The Law of Attraction

Have you ever felt an overwhelming desire to go somewhere you have never been before?

Not just because it looks nice, but because you feel something else is pulling you there?

For several years, I have had this overwhelming feeling that I need to visit India.

The feeling has been so strong lately, that I haven’t been able to think of much else.

I’m not one for regrets. However, I knew that if I didn’t make plans to go soon, it could turn out to be the biggest regret of my life.

However, finances have been tight lately. Thoughts of my finances standing in the way of me and India, made my heart sad and my soul restless. There had to be a way of making this work.

Recently, I have been reading a book by the social media influencer, Vex King. In his book Good Vibes, Good Life, Vex talks about the Law of Attraction. This is the theory that you can attract things into your life by thinking about them.

By thinking positive thoughts about India and improving my finances, could I really find myself in a position with enough money to make this dream a reality?

I decided to give it a try.

It didn’t take long for my situation to start to change.

The first thing that happened, wasn’t a direct link to money.

I had been looking into several tour operators who run group trips to India. The one I had my eye on was a really good price, but I was struggling to find reviews from people who had been.

A few days later, I met up with a friend of mine whom I hadn’t seen for a couple of years. He was in London for the evening and suggested we meet up for dinner and drinks. During our evening together, we soon got talking about travel. I mentioned the company I was looking to travel to India with, and it turned out he had been on a number of trips with them, and highly recommended them. After that, I spoke to a few more people who had also heard positive things about the company.

So that made my mind up. Once I could afford to go, I at least knew which my preferred tour operator would be. It also meant I could start looking into the different tours they run. I had my heart set on at least doing the Golden Triangle.

Whilst on annual leave a couple of weeks ago, other positive things started to happen.

First, I received an email from an app I had signed up to. The app itself is linked to my phone bill, and by spending money on my credit card in certain shops, I receive money back to use for towards paying my phone bill. That week, I received an email from them letting me know that the travel company I was looking to use, was also now involved in their scheme. By booking through the company, I would receive 5% back to use towards my phone bill!

Secondly, after researching the travel company, I was really happy to see that on booking, I would only need to pay a deposit, with the balance not needing to be paid until 56 days prior to the trip. This was great news, as it meant it would be much easier to secure my trip over the next couple of months, and save up to pay the balance at a later date.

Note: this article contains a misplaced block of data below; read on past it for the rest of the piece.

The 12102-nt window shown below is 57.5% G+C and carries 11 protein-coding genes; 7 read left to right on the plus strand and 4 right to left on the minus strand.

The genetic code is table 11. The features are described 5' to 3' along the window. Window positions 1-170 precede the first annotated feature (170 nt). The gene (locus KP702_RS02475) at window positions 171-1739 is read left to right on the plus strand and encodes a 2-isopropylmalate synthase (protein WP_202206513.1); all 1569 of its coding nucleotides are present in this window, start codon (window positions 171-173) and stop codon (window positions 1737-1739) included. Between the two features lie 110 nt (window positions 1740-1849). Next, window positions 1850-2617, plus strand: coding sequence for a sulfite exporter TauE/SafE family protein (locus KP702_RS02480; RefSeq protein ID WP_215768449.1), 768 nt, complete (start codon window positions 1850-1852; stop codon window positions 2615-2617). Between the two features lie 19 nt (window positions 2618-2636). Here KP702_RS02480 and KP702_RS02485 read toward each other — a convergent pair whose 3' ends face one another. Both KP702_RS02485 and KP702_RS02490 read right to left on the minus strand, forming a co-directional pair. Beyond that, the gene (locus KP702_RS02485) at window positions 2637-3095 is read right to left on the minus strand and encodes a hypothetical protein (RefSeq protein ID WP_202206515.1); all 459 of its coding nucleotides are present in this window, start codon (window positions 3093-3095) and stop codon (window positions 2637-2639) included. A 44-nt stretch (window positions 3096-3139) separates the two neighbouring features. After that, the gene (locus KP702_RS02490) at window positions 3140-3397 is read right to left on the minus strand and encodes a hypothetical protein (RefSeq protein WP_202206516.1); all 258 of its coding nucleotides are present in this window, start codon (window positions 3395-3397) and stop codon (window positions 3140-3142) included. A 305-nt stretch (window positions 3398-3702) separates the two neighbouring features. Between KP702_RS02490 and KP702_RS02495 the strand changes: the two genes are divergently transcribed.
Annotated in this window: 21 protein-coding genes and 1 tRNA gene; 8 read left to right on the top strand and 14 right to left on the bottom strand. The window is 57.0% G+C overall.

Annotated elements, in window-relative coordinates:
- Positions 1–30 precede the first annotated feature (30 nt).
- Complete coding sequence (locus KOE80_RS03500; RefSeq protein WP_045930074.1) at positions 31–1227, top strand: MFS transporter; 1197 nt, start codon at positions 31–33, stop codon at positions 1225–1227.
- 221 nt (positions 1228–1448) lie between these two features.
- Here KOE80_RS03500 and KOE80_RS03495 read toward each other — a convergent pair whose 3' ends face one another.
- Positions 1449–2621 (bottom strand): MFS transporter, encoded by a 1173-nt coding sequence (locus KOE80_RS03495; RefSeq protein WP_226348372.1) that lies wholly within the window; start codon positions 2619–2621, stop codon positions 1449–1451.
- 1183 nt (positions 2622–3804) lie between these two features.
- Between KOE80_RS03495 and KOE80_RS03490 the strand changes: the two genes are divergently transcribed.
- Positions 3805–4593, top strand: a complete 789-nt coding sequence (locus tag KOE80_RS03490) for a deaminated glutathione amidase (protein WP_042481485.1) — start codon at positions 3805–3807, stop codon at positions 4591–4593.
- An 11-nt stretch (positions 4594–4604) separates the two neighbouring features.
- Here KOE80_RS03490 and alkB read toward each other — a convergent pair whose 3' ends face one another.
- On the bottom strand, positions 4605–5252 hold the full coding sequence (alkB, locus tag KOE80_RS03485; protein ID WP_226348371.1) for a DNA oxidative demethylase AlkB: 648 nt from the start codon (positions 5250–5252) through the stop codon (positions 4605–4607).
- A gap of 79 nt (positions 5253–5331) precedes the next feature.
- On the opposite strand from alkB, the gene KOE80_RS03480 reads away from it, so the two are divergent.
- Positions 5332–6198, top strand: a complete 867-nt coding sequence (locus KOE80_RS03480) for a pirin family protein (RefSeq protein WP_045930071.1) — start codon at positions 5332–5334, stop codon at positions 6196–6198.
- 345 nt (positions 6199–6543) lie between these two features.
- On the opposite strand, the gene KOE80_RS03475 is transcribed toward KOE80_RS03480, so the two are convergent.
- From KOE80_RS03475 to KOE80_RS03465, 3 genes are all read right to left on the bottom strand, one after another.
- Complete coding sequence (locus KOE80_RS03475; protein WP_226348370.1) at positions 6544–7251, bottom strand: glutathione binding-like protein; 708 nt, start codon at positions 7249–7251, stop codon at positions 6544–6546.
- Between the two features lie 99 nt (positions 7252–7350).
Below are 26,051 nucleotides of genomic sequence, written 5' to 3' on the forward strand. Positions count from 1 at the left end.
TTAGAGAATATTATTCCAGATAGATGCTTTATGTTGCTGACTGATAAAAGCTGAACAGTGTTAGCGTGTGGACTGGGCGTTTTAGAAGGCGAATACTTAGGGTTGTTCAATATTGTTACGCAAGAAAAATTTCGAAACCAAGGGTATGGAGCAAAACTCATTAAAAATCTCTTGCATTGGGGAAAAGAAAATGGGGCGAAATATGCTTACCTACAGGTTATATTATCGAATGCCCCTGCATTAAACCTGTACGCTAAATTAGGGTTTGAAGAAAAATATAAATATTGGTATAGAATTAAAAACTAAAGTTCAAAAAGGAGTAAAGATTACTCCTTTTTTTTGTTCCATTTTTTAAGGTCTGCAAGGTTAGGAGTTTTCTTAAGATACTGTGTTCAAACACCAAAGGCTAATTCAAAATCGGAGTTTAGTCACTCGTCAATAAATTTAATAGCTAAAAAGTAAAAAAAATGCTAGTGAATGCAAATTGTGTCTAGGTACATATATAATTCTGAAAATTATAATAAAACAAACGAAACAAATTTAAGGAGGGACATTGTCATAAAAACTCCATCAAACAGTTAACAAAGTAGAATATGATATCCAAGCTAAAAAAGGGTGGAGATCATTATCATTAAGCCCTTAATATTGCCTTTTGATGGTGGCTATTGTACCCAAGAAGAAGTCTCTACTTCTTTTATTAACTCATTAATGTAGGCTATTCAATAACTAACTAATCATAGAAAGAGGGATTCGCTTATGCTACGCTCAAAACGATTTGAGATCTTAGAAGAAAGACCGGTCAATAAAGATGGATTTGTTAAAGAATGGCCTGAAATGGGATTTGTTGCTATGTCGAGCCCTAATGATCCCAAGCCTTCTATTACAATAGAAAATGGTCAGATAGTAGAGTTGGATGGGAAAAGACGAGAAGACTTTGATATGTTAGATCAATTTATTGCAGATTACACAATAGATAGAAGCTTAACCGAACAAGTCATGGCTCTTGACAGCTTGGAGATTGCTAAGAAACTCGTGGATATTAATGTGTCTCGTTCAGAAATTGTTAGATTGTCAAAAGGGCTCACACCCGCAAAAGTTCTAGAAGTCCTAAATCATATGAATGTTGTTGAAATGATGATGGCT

Following this great news, during the same week, I received a message from a colleague who confirmed that all staff would be receiving a pay increase, back dated to January! The pay increase was welcome news for many reasons, but with the backdated sum, this would enable me to pay for the deposit for my trip!

Further good news came last week when I spoke to a property developer who has been working on some new properties behind my flat. As a way of apologising for all the noise and disruptions the building work have caused, he said he has some money in the budget to compensate me! Definitely not taking this for granted (if he overspends on the development, the amount of compensation could be significantly reduced), but pretty good news however much it turns out to be!

Lastly, I had to resubmit my gas and electricity meter readings this week. Due to the building work out the back, I’ve been unable to submit accurate readings for a while. Simply by giving them accurate data, my gas and electricity bills have gone down by £20 per month, giving me a saving of £240 per year!

This may all be a coincidence of course, but I genuinely feel as though this is the result of the laws of attraction. By thinking positively, and believing that something is pulling me there (beyond the desire to just go to India on holiday), I have somehow been given the opportunity to travel to this wonderful place that has already captured my heart, with a much lesser financial burden than I had previously thought I would face.

It hasn’t all been smooth sailing of course to get to this point. There have been days where I thought India would never happen. On those days, when I felt less positive, I really had to push myself to believe that I could make India a reality.

Without sounding like I’m crazy, I just can’t shake this feeling that i’m destined to go to India. I don’t know what to make of this, or why I need to go. But I do know that I need to go.

It’s time to step back out of my comfort zone, and throw myself into a magical Indian adventure.


Isn’t it funny how certain tastes and smells we experience, stay with us throughout our lives?

Standing in the kitchen today, frying up a couple of eggs for lunch, I decided to sprinkle a little bit of cumin powder on top of them.

As I lifted the lid off the cumin powder, I was instantly transported back to Marrakech. Although I long to go again some day, I haven’t been back since my first visit in December 2015.

Moroccans seem to add cumin to everything, including their fried eggs.

The smell was such a powerful reminder of my trip. Other memories came flooding back. Not just the smells, but the taste of the food, and the sounds.

Whilst visiting Marrakech, I heard the Adhan (the call to prayer) for the first time. The first time I heard the call to prayer, I had no idea what it was, but it sent shivers down my spine. No matter how many times I search you tube, I just can’t find a video that does it justice. Maybe it’s just one of those sounds you have to hear for yourself rather than through a video. Hearing the Adhan was like being cast under a spell. I wanted to follow the sound to see where it led me.

Along with the sound of the Adhan, and the taste and smell of cumin, the other smell that will forever remain in my memory, is that of the petrol fumes. If you have ever been to Marrakech, you will know that the souks are a maze of narrow streets full of traders, locals and tourists alike, bartering over the many goods that are on offer. It’s incredible how anyone gets through those markets in one piece, on or off a mode of transport. The scooters and motorbikes somehow navigate their way through the markets, dodging people, animals and other modes of transport in order to reach their destination.

I quickly grew accustomed to the powerful effect Marrakech had on my senses in the short time I was there.